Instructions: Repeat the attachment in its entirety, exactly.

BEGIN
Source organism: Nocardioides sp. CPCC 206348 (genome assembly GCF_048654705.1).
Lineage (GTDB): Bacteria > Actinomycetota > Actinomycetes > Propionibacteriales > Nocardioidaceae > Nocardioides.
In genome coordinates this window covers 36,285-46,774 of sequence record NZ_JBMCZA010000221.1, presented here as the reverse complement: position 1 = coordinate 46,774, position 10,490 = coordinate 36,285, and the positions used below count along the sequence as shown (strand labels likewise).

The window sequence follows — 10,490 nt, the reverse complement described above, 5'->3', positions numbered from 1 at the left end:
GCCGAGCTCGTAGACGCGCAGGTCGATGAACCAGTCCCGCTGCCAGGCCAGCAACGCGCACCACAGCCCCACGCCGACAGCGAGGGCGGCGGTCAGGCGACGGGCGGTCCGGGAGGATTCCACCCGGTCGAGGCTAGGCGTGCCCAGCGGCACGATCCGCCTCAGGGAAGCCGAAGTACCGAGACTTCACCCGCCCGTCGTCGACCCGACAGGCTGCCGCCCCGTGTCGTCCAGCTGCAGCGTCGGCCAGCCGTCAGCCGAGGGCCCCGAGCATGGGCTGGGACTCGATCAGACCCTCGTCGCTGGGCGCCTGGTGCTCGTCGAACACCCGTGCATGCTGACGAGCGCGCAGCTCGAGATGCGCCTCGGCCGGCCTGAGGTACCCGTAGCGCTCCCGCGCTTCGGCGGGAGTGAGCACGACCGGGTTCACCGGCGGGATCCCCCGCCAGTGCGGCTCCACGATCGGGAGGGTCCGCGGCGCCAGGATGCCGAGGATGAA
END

Source organism: Nocardioides sp. CPCC 206348 (genome assembly GCF_048654705.1).
Lineage (GTDB): Bacteria > Actinomycetota > Actinomycetes > Propionibacteriales > Nocardioidaceae > Nocardioides.
In genome coordinates this window covers 36,285-46,774 of sequence record NZ_JBMCZA010000221.1, presented here as the reverse complement: position 1 = coordinate 46,774, position 10,490 = coordinate 36,285, and the positions used below count along the sequence as shown (strand labels likewise).

The window sequence follows — 10,490 nt, the reverse complement described above, 5'->3', positions numbered from 1 at the left end:
GCCGAGCTCGTAGACGCGCAGGTCGATGAACCAGTCCCGCTGCCAGGCCAGCAACGCGCACCACAGCCCCACGCCGACAGCGAGGGCGGCGGTCAGGCGACGGGCGGTCCGGGAGGATTCCACCCGGTCGAGGCTAGGCGTGCCCAGCGGCACGATCCGCCTCAGGGAAGCCGAAGTACCGAGACTTCACCCGCCCGTCGTCGACCCGACAGGCTGCCGCCCCGTGTCGTCCAGCTGCAGCGTCGGCCAGCCGTCAGCCGAGGGCCCCGAGCATGGGCTGGGACTCGATCAGACCCTCGTCGCTGGGCGCCTGGTGCTCGTCGAACACCCGTGCATGCTGACGAGCGCGCAGCTCGAGATGCGCCTCGGCCGGCCTGAGGTACCCGTAGCGCTCCCGCGCTTCGGCGGGAGTGAGCACGACCGGGTTCACCGGCGGGATCCCCCGCCAGTGCGGCTCCACGATCGGGAGGGTCCGCGGCGCCAGGATGCCGAGGATGAA